What an amazing opportunity to attend a one-day letterpress workshop with one of the true greats of British design. Alan Kitching has become widely credited with the popularity and resurgence of letterpress as a craft and an aesthetic. Having left school at 15, Kitching embarked on a six-year apprenticeship as a jobbing printer in the northeast of England. At 21 years of age, he moved to Watford College of Technology to become a Technician. It was here that he met Anthony Froshaug, who I think is one of Britain’s most important designers but is often overshadowed by the likes of Alan Fletcher, Derek Birdsall and Ken Garland. Kitching worked on his Typography Manual, which he regards partly as a response to Froshaug’s Typographic Norms. By the end of the 1970s, Kitching had begun to carve a place in the canon of British graphic design, working and to later become a partner at Derek Birdsall’s Omnific. Kitching talked about the golden age of the British graphic design scene, when there were only 17 design agencies in London.
In his talk, which was a larger event after the workshop, Kitching talked about a malaise that had set in by the late-80s and a desire to return to his printing roots, so he left Omnific and took the printing press with him. What becomes very clear from listening to Kitching discuss his work is that whilst there was a desire to return to his “roots” and the mechanics of letterpress printing, it was under a different guise. All of the aspects of the letterpress printing process that would have once been considered as faults, were now being explored and that the artisan was becoming the artist. The craft skills that were once a test of technical excellence were now being manipulated to stretch typographic conventions and rules.
It is not that the Typographic Manual was now irrelevant, more that without this powerful understanding of typographic architecture, the rules cannot be bent and unpacked. To some extent Kitching’s work, is both unique and mass-produced (printing in multiples of 20-25, because the paper comes in packs of 25 and you lose 7 or 8); looking at the layered coloured ink-ups, where the type has several colours in one pressing makes the prints one-offs, but as Kitching says, he is very good at recreating the same ink-ups in the next print. On examination of Kitching’s letterpress works what is most noticeable is his incredible attention to detail and specifically with the relationships of space and type. Kitching’s work demonstrates the ability that only someone who has studied the convention of type design can; it reminds us of the importance of proportional relationships and how type as shape can become type as image.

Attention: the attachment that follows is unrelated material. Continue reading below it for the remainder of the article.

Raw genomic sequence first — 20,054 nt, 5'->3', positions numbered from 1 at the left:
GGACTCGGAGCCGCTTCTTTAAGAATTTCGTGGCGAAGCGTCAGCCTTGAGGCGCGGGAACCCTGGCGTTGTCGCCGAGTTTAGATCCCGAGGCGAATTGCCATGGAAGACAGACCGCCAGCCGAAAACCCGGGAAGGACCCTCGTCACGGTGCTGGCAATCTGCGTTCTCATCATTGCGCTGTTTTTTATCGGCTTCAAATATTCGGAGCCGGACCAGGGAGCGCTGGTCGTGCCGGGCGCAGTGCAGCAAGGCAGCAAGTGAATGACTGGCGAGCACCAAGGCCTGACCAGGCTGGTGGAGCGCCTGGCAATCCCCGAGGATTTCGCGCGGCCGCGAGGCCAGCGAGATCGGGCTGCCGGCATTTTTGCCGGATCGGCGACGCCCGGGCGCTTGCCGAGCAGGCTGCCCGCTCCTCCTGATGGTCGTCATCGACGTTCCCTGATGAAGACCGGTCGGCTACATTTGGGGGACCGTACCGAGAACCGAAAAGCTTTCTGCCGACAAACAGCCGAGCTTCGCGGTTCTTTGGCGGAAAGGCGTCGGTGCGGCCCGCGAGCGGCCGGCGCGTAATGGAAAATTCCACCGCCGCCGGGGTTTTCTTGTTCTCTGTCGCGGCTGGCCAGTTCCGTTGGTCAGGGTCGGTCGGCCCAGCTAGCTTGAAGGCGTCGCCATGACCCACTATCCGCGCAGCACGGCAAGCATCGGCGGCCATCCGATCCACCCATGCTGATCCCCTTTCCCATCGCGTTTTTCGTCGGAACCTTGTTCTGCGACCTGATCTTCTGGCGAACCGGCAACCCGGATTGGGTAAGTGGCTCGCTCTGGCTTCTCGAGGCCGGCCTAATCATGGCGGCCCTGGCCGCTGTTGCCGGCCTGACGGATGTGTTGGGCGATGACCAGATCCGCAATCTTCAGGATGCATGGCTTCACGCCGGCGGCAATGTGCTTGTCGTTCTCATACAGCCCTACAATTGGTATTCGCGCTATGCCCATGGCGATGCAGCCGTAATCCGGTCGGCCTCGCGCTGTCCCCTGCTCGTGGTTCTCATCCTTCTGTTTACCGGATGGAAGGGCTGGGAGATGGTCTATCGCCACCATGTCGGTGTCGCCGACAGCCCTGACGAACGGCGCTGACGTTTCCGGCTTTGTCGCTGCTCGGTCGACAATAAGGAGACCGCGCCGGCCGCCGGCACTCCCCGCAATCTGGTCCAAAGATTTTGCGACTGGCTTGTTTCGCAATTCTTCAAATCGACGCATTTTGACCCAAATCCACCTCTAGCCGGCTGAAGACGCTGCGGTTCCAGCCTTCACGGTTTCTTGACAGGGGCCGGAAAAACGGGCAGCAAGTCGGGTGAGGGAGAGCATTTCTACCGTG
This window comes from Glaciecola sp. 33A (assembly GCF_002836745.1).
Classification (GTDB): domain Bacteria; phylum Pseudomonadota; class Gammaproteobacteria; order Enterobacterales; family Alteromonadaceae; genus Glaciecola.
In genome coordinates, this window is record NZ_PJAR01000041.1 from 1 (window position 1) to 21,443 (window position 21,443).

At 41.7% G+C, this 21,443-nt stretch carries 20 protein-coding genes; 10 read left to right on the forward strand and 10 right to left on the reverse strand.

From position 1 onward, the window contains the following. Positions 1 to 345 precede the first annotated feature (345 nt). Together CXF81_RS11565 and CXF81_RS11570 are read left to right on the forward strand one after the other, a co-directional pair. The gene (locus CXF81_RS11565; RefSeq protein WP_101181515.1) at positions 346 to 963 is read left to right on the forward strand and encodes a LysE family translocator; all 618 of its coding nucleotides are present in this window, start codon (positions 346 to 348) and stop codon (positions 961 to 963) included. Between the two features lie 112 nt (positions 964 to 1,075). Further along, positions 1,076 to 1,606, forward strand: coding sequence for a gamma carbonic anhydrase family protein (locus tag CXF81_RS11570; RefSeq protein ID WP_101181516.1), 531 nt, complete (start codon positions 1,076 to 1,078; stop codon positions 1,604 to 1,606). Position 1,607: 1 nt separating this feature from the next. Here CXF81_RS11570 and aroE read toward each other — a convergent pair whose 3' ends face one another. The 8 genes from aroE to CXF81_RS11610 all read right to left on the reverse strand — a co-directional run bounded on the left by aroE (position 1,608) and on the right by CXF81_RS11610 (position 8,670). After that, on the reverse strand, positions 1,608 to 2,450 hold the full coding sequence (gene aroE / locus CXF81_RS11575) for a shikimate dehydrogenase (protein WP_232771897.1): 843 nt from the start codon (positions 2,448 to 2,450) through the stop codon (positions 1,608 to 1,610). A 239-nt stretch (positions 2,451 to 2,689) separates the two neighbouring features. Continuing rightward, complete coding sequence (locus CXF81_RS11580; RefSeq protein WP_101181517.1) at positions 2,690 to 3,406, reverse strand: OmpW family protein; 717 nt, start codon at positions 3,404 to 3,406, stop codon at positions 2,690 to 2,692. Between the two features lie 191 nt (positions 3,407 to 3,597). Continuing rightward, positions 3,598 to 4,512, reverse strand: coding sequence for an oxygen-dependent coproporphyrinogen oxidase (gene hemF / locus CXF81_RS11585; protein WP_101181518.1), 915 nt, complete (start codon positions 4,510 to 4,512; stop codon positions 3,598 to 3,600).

A one-day workshop, which I chose to do for two reasons; primarily to spend a day with the prestigious Alan Kitching and second, to sharpen up my craft skills with letterpress – in the vain hope that I will fire up my Adana press in the not to distant future. What I learnt was that after all of his years practicing, Alan Kitching is still passionate about the letterpress process and how the “happy accident” can lead to new aesthetic ideas. He is still very focussed on the idea and the meaning behind a piece of work and the work he produces is a way of expressing his passions outside of the medium. Throughout his work is a clear pattern of typographic rigour, but beyond that his work represents him and it is as if his whole cultural being is represented in the glorious exhibition. There are typographic maps, that reference his affection for both London and Harry Beck, which have been developed from the grey of the pavements to multi-colour representing the diversity of London and then the spread to New York.
Kitching’s love of music and theatre is also very evident in his work; a piece which is particularly successful is the collage of names of musical heroes. The multi-layered poster represents the layers of peeled bill posters and almost ghosting of names over the top of each other gives a sense of historical provenance. Each name set in a different typographic style, indicative of perhaps their character, musicality or even the era. What is also most noticeable is the distinction between first and surname. How wonderful to be instantly recognised by one half of your name! Dylan, Bessie, Ella and Hendrix…
Our brief for the day was simple. We were to select from a list of musicians and produce a monogram from their initials that is representative of them. I chose Frank Sinatra. I took an expanded “S” and an ultra condensed “F” and laid them over the top of each other, to represent the connection of the Mob and the Las Vegas casinos, I wanted to create a dollar sign.
I inked it up in a green and laid the S down first and then inked up a darker green for the F. I was frustrated by the difficulty in getting the perfect level of ink, but the overall result was pleasing.
I couldn’t leave the day without getting Alan Kitching to let me photograph the back of his t-shirt, designed by Paul Shaw. This sums him up brilliantly, ideas+humour+type=memorable design.